Teacher approaches, attitudes, and challenges to sexuality education: A case study of three junior high schools in Ghana

Benedict E. Ocran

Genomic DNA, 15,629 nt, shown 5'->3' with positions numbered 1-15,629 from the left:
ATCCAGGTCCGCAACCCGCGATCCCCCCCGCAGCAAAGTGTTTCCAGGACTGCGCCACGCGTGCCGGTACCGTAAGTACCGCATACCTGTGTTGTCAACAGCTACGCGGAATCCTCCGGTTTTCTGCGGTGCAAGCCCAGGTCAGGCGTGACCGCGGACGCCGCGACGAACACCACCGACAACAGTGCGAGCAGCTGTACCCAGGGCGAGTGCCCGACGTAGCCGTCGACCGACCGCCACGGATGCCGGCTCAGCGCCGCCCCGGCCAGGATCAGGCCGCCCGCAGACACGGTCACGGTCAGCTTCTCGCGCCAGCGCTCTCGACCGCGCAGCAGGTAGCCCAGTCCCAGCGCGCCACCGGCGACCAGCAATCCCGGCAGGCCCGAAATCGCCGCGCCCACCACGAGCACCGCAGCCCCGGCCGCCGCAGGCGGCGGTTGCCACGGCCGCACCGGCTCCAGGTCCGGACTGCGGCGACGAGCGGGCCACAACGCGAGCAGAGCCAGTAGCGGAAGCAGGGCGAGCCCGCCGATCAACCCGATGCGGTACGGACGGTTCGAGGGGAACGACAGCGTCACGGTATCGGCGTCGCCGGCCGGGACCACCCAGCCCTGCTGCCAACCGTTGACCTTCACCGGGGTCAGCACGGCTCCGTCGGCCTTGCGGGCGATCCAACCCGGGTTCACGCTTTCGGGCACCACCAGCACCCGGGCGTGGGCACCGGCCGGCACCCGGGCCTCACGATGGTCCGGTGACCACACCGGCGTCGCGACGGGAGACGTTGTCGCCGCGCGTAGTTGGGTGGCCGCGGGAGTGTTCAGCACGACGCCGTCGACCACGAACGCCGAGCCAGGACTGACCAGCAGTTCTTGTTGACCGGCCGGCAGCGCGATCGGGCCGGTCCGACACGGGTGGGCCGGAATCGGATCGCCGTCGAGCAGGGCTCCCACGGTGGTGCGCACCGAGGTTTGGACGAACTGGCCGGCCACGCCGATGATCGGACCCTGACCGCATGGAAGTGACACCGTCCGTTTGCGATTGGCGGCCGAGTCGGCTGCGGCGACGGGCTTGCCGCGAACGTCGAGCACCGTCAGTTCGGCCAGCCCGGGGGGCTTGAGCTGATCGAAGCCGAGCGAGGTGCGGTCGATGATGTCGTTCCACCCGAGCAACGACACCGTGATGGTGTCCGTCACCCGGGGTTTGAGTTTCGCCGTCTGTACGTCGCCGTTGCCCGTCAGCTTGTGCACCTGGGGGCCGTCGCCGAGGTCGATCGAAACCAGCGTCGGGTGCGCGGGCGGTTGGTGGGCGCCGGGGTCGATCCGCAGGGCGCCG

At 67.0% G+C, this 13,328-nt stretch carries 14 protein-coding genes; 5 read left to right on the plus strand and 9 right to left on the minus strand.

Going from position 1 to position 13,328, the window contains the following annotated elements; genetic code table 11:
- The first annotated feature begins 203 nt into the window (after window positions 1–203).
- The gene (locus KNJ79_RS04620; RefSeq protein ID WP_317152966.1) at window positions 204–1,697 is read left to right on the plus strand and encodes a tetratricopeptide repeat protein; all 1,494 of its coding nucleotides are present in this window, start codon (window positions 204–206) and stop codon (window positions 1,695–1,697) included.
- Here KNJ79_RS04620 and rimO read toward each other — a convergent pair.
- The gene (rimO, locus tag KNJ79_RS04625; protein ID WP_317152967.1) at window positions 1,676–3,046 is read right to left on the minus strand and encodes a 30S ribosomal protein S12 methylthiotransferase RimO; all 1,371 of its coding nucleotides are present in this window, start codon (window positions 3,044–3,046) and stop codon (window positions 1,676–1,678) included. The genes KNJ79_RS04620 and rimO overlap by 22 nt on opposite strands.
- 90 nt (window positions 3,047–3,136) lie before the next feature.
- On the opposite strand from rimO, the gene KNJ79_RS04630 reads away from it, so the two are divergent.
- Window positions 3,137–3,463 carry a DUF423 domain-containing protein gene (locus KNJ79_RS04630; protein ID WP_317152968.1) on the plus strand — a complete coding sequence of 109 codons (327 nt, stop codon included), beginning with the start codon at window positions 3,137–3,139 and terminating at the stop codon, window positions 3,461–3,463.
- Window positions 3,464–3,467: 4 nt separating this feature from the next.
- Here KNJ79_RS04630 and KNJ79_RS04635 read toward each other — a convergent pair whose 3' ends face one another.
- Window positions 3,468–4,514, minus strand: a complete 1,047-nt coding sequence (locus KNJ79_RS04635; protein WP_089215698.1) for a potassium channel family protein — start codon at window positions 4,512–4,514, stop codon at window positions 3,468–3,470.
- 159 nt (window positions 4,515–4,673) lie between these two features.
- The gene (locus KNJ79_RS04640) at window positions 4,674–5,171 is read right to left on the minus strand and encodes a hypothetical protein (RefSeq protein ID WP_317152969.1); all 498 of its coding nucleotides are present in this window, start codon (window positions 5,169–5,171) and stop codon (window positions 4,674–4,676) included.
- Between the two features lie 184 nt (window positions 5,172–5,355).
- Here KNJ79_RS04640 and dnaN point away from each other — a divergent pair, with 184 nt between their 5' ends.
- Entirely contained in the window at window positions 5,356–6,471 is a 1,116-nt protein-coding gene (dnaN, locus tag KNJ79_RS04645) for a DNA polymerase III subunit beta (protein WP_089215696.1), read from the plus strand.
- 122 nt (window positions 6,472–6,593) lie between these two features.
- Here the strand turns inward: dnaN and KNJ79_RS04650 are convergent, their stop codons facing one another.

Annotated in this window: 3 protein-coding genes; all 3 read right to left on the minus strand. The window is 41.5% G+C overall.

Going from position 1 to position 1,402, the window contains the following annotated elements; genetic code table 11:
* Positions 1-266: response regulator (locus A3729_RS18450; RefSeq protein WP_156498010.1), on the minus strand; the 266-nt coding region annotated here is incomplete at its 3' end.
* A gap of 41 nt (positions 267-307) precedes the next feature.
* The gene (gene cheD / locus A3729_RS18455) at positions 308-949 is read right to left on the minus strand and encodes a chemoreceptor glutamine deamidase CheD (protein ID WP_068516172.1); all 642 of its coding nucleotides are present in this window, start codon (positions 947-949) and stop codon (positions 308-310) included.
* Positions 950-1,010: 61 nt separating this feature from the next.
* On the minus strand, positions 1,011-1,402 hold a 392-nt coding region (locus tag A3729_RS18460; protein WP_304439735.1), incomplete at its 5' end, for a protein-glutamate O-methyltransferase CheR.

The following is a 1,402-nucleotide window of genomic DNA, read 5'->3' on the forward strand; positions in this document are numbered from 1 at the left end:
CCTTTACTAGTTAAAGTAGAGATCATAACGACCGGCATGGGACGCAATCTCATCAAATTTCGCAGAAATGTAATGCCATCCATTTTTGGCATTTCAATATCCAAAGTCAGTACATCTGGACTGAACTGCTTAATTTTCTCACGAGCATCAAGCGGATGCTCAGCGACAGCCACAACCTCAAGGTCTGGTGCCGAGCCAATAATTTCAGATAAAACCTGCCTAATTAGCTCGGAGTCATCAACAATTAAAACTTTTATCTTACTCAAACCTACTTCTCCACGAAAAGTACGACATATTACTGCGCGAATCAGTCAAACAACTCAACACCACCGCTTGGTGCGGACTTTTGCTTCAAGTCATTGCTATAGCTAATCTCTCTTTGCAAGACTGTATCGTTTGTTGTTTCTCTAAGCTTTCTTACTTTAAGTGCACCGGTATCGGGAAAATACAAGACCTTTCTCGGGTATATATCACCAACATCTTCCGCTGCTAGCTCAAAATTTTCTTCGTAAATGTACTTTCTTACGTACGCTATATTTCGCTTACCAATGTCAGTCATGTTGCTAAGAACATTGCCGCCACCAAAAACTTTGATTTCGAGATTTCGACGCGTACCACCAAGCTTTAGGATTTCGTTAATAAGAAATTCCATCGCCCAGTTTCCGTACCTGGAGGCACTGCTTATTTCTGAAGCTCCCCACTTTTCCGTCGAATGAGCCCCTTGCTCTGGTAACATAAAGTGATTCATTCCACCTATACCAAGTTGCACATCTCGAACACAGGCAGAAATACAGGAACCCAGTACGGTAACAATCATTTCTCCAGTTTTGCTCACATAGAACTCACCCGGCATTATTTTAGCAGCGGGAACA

While school-based sexuality education programs are established to reduce risky sexual behaviour among young people, teachers who play a central role are challenged by social factors which affect program outcomes. This study aimed to investigate the training and support offered to teachers on the delivery of sex education in three contrasting Junior High Schools in Ghana, the attitudes and approaches to the delivery of sex education, and the response of students to teacher delivery of sex education. A qualitative study design was employed with 13 in-depth interviews with head teachers, teachers, and students. Although teachers received similar training, teachers adopted different attitudes and approaches which resulted in student accounts of disinterest in sex education programs. Applying the health-promoting schools framework, the study concluded that the individual values and attitudes, as well as the type of school support, affects teacher modes of delivery and influences student interest in sex education, and should be considered in the design of in-school sex education programs. (Afr J Reprod Health 2021; 25[4]: 153-166).

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